Review published on January 26, 2018.
Many writers, it seems, suffered for their work – none more so than Virginia Woolf, who killed herself, and DH Lawrence, whose work was continually banned and who left England feeling forever an outsider. At the beginning of 1922 they were both suffering from influenza and with little written work with which to present to their publishers.
Included in this one year that is covered by Goldstein are (to me at least) the less well-known lives of TS Eliot and EM Forster.
Yet within this meticulously researched book are the details of each author struggling towards another novel or poem and fighting depression (nervous breakdowns and weeks ‘away’ to recover abound) alongside the complications of their relationships, the dynamics of the literary world criticising, praising or even worse ignoring their talents, and the fallout from the end of WWI still affecting so many.
The recent TV drama of Forster’s Howard’s End has brought into focus the literature of the Edwardian area. The Bloomsbury group of Virginia and Leonard Woolf and their Hogarth Press were pivotal to a lot of the circle. This included their encouragement for Forster to get on with A Passage to India and Eliot finalising his masterpiece The Wasteland, with Lawrence somewhat on the periphery, yet producing some of best work as he visits Australia and then America with his German wife, finding foreigners more welcoming than his Nottinghamshire home town.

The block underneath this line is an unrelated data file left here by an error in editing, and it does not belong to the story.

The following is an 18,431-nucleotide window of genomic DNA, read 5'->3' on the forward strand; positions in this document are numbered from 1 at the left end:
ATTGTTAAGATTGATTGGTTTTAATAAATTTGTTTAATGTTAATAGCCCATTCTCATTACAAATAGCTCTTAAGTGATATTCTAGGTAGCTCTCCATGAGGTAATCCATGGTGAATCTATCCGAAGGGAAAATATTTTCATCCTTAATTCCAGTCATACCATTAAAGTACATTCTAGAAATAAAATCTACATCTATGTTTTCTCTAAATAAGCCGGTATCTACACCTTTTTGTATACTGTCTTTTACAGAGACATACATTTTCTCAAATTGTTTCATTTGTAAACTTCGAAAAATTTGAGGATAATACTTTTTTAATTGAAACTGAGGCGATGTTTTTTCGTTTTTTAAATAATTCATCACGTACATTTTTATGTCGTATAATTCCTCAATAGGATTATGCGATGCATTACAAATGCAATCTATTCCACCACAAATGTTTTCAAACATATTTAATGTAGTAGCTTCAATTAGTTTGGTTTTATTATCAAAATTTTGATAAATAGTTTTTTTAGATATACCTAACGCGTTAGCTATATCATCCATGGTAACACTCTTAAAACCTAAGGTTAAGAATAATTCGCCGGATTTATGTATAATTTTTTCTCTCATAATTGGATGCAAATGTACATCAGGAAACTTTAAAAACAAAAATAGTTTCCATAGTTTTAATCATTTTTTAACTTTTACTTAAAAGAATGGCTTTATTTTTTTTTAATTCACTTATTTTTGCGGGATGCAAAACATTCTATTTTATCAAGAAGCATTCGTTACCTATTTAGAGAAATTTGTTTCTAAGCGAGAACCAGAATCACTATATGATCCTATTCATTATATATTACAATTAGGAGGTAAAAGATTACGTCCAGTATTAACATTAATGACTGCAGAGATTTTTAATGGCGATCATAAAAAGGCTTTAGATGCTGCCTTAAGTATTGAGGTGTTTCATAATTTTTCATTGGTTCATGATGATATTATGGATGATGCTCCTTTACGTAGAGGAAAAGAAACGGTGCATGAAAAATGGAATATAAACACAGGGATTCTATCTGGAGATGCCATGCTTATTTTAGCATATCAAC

The author is American and this perspective is useful to observe the allure with which the writers were followed and admired across the Atlantic as Lawrence and Eliot particularly are imbued with epic praise.
The gossip from letters and diaries is illuminating – writers are notoriously jealous of the success of other writers and James Joyce seems a real target for bad mouthing!
Readers of the classics will like this book as a personal (and perhaps indulgent) treat, although it may not fit into many book club lists with ease. It does, however, provide a backdrop to re-read the works that appeared in 1922 from the four writers to see them in the context of the emotions with which they experienced through these twelve months.
Philipa Coughlan 5/3
The World Broke in Two by Bill Goldstein
Bloomsbury Circus 9781408894583 hbk Sep 2017
Gill Chedgey’s Ten Books I Haven’t Acquired But Feel I Should Have Done
Publisher Profile: Meerkat Press
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